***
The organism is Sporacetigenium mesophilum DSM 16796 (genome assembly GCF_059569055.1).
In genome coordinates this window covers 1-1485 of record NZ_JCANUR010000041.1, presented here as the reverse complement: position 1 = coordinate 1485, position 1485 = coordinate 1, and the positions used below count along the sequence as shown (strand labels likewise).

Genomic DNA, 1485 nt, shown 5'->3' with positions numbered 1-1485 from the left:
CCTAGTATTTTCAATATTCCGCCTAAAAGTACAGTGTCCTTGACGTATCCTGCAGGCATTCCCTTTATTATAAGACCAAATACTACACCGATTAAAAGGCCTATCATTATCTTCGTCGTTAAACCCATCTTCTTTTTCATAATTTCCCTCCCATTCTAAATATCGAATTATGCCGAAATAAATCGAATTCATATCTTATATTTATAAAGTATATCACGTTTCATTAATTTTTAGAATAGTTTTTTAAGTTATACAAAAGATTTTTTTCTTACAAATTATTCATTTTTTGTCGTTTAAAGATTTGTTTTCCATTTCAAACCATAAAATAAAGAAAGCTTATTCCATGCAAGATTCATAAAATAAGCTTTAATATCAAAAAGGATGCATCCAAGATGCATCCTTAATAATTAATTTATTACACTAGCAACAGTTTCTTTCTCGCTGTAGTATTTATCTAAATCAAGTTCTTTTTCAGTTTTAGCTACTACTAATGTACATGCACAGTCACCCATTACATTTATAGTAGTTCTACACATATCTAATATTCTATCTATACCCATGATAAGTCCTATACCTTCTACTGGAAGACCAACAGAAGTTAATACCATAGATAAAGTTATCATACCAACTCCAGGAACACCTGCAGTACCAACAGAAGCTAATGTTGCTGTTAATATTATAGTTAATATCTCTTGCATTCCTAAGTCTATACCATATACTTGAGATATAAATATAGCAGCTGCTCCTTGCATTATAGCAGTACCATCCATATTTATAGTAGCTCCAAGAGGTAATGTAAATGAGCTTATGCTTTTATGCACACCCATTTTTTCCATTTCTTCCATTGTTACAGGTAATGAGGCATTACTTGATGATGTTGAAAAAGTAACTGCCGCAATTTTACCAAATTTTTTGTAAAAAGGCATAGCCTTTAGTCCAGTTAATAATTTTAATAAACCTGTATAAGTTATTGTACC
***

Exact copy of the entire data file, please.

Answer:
The organism is Sporacetigenium mesophilum DSM 16796 (genome assembly GCF_059569055.1).
In genome coordinates this window covers 1-1485 of record NZ_JCANUR010000041.1, presented here as the reverse complement: position 1 = coordinate 1485, position 1485 = coordinate 1, and the positions used below count along the sequence as shown (strand labels likewise).

Genomic DNA, 1485 nt, shown 5'->3' with positions numbered 1-1485 from the left:
CCTAGTATTTTCAATATTCCGCCTAAAAGTACAGTGTCCTTGACGTATCCTGCAGGCATTCCCTTTATTATAAGACCAAATACTACACCGATTAAAAGGCCTATCATTATCTTCGTCGTTAAACCCATCTTCTTTTTCATAATTTCCCTCCCATTCTAAATATCGAATTATGCCGAAATAAATCGAATTCATATCTTATATTTATAAAGTATATCACGTTTCATTAATTTTTAGAATAGTTTTTTAAGTTATACAAAAGATTTTTTTCTTACAAATTATTCATTTTTTGTCGTTTAAAGATTTGTTTTCCATTTCAAACCATAAAATAAAGAAAGCTTATTCCATGCAAGATTCATAAAATAAGCTTTAATATCAAAAAGGATGCATCCAAGATGCATCCTTAATAATTAATTTATTACACTAGCAACAGTTTCTTTCTCGCTGTAGTATTTATCTAAATCAAGTTCTTTTTCAGTTTTAGCTACTACTAATGTACATGCACAGTCACCCATTACATTTATAGTAGTTCTACACATATCTAATATTCTATCTATACCCATGATAAGTCCTATACCTTCTACTGGAAGACCAACAGAAGTTAATACCATAGATAAAGTTATCATACCAACTCCAGGAACACCTGCAGTACCAACAGAAGCTAATGTTGCTGTTAATATTATAGTTAATATCTCTTGCATTCCTAAGTCTATACCATATACTTGAGATATAAATATAGCAGCTGCTCCTTGCATTATAGCAGTACCATCCATATTTATAGTAGCTCCAAGAGGTAATGTAAATGAGCTTATGCTTTTATGCACACCCATTTTTTCCATTTCTTCCATTGTTACAGGTAATGAGGCATTACTTGATGATGTTGAAAAAGTAACTGCCGCAATTTTACCAAATTTTTTGTAAAAAGGCATAGCCTTTAGTCCAGTTAATAATTTTAATAAACCTGTATAAGTTATTGTACC